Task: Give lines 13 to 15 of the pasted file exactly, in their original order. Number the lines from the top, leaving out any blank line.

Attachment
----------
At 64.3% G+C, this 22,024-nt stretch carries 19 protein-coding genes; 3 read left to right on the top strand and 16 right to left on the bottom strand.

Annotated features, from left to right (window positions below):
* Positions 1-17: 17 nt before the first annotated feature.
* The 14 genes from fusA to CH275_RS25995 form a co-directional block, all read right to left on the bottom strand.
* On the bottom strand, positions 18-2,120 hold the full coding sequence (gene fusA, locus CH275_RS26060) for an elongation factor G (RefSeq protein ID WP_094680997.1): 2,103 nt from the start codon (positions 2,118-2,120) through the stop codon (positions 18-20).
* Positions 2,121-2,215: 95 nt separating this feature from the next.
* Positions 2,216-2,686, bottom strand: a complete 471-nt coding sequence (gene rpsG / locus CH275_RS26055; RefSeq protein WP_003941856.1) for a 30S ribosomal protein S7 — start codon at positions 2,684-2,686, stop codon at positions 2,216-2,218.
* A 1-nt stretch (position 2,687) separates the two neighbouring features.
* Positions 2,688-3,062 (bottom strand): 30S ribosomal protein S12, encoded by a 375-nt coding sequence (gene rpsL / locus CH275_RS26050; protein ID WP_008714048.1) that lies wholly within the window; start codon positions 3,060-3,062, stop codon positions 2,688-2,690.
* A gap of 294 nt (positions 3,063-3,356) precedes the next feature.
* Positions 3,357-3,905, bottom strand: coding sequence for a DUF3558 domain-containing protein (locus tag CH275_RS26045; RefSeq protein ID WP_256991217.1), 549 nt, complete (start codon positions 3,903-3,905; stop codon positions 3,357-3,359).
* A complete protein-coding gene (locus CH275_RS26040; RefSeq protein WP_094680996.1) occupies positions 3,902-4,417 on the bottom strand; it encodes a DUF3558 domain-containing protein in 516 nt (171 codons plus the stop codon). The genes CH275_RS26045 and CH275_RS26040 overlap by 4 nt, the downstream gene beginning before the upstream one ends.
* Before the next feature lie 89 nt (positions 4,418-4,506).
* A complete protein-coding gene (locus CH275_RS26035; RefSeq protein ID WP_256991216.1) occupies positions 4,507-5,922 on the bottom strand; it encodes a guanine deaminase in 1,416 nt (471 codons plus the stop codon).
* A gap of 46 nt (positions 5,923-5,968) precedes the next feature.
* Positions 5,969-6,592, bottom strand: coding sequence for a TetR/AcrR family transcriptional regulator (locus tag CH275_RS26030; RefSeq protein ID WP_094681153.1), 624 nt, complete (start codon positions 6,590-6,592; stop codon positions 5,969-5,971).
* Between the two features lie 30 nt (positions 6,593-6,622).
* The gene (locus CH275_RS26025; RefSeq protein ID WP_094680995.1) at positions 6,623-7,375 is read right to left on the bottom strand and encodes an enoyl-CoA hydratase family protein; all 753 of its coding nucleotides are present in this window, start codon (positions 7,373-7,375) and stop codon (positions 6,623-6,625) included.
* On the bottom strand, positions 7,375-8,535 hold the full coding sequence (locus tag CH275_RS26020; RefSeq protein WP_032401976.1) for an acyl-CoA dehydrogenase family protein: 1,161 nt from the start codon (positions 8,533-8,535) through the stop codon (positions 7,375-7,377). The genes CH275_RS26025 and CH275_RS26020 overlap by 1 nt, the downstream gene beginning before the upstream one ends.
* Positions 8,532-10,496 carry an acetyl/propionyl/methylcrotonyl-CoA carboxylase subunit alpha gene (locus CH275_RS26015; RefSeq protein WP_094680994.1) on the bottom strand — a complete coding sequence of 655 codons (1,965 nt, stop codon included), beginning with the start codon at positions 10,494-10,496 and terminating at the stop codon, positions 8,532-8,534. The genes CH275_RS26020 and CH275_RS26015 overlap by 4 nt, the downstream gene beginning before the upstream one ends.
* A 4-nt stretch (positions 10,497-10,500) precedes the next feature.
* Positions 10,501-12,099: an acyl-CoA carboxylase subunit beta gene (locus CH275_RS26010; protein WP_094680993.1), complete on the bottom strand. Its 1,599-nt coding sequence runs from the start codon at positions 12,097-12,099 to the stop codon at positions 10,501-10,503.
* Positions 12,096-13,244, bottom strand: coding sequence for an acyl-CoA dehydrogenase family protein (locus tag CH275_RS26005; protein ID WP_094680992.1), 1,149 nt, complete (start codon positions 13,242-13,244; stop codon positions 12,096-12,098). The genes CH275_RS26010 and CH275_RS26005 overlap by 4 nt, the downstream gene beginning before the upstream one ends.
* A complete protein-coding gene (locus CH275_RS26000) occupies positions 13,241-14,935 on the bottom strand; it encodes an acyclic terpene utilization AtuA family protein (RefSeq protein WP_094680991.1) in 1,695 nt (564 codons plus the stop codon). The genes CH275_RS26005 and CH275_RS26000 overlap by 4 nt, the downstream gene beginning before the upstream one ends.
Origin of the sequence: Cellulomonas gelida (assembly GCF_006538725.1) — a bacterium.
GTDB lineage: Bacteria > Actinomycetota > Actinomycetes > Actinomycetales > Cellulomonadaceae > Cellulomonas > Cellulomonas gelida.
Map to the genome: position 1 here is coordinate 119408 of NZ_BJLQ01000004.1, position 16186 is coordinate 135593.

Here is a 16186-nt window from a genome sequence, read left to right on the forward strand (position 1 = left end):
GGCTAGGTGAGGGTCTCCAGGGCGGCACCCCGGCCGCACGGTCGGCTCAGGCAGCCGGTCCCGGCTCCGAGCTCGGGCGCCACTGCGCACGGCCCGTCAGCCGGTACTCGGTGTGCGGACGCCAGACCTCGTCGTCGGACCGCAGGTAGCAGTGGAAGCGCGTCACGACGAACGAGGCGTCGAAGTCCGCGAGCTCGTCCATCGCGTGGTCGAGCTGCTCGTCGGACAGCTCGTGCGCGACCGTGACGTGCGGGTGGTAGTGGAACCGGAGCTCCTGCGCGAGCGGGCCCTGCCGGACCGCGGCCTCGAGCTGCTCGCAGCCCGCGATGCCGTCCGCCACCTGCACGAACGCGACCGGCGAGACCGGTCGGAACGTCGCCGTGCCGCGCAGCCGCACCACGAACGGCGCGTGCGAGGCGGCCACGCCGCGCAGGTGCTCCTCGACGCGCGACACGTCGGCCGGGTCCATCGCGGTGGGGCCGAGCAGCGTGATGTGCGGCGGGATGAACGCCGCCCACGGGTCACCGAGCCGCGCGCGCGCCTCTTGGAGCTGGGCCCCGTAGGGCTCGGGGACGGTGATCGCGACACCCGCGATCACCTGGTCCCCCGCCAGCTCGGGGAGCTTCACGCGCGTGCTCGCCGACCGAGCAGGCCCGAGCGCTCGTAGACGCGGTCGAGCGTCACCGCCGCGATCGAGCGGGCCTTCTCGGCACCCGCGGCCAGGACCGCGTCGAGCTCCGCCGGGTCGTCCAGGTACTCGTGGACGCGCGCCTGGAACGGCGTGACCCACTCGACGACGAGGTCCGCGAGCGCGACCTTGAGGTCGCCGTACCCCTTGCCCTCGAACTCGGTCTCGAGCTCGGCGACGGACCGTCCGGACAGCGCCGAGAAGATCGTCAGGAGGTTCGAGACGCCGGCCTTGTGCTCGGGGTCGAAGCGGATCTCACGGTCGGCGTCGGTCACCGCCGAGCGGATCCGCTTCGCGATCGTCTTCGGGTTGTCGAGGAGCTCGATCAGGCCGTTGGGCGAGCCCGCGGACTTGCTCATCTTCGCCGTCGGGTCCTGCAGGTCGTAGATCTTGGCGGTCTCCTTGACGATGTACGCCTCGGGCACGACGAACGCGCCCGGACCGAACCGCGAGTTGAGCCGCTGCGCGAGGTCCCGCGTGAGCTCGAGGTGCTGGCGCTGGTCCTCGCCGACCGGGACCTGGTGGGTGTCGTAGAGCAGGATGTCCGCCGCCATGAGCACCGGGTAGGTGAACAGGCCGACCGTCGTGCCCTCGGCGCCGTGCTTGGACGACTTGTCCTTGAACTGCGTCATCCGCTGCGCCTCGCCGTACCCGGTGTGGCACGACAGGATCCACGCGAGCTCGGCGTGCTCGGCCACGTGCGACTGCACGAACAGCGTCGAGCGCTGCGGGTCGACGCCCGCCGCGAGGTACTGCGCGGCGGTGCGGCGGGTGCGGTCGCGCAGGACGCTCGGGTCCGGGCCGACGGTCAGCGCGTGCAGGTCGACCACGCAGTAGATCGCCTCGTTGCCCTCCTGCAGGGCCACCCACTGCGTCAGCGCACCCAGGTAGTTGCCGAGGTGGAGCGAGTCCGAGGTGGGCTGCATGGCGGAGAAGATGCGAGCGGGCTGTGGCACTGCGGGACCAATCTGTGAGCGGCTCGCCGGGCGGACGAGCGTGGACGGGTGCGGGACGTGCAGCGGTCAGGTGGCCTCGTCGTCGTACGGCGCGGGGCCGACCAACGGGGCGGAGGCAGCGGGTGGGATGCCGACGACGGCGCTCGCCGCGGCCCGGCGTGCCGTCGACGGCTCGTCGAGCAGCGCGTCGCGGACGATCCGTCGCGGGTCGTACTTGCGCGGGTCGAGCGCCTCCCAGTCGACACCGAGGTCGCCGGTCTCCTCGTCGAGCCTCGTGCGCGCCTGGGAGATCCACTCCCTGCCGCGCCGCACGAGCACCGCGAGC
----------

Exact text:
* Before the next feature lie 89 nt (positions 4,418-4,506).
* A complete protein-coding gene (locus CH275_RS26035; RefSeq protein ID WP_256991216.1) occupies positions 4,507-5,922 on the bottom strand; it encodes a guanine deaminase in 1,416 nt (471 codons plus the stop codon).
* A gap of 46 nt (positions 5,923-5,968) precedes the next feature.